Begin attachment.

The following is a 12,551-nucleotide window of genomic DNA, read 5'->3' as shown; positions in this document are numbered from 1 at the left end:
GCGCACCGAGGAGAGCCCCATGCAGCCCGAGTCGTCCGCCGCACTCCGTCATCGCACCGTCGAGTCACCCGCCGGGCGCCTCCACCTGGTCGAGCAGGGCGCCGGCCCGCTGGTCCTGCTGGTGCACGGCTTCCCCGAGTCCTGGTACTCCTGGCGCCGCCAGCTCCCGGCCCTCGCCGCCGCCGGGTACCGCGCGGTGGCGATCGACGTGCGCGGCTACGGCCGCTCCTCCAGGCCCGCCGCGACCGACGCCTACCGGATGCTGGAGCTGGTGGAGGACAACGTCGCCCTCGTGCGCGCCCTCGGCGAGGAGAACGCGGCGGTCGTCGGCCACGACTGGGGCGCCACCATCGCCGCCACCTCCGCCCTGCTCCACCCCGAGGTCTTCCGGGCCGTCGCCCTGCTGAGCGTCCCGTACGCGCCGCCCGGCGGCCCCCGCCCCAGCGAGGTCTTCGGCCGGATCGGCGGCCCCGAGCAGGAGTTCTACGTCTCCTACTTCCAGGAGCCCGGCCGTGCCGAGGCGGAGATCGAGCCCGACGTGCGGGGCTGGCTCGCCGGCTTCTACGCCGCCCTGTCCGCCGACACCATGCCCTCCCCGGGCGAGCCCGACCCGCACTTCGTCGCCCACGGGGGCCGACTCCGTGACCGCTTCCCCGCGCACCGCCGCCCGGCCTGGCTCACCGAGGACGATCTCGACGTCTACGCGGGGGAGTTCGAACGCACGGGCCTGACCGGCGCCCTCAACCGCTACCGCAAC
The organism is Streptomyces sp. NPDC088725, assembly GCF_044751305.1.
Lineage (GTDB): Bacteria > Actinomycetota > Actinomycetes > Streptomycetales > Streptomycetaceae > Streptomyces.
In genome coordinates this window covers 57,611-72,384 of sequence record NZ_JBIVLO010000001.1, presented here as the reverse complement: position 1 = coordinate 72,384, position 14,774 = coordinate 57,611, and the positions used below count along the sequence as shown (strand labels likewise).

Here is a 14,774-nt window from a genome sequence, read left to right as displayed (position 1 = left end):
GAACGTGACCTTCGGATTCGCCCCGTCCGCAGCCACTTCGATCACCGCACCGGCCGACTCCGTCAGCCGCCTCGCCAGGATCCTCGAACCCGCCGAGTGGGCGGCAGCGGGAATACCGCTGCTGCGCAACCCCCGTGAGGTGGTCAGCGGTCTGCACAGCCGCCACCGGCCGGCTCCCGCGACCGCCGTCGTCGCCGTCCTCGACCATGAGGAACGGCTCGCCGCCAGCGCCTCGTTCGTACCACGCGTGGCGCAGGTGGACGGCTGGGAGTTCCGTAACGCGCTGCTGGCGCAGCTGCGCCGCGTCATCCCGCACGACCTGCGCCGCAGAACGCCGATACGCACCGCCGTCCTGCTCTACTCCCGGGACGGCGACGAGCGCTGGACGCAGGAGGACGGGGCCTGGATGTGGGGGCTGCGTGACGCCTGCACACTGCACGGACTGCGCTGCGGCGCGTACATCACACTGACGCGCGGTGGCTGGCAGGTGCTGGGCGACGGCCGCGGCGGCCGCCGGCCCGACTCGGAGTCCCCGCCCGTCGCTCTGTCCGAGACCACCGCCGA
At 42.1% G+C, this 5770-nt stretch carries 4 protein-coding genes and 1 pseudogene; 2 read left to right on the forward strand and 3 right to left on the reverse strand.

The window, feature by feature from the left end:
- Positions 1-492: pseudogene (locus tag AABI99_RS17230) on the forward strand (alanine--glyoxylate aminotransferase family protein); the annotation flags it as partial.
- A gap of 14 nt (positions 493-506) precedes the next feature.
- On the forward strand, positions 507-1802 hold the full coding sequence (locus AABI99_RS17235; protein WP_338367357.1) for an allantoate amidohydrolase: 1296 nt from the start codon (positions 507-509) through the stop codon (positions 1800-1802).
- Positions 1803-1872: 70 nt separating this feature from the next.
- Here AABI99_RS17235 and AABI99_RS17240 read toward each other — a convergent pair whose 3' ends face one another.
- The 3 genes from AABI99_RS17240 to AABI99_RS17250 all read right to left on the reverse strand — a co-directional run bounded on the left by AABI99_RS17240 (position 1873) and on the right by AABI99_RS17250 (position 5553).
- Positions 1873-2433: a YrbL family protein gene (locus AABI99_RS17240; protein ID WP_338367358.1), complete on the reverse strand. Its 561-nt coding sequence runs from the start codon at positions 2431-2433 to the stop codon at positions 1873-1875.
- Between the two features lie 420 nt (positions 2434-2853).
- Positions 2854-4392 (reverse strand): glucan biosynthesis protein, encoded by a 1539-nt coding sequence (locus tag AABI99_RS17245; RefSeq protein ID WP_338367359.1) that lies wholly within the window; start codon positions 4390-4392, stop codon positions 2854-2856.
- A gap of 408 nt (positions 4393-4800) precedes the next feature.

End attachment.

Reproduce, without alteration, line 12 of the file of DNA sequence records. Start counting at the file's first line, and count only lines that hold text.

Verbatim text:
- On the forward strand, positions 507-1802 hold the full coding sequence (locus AABI99_RS17235; protein WP_338367357.1) for an allantoate amidohydrolase: 1296 nt from the start codon (positions 507-509) through the stop codon (positions 1800-1802).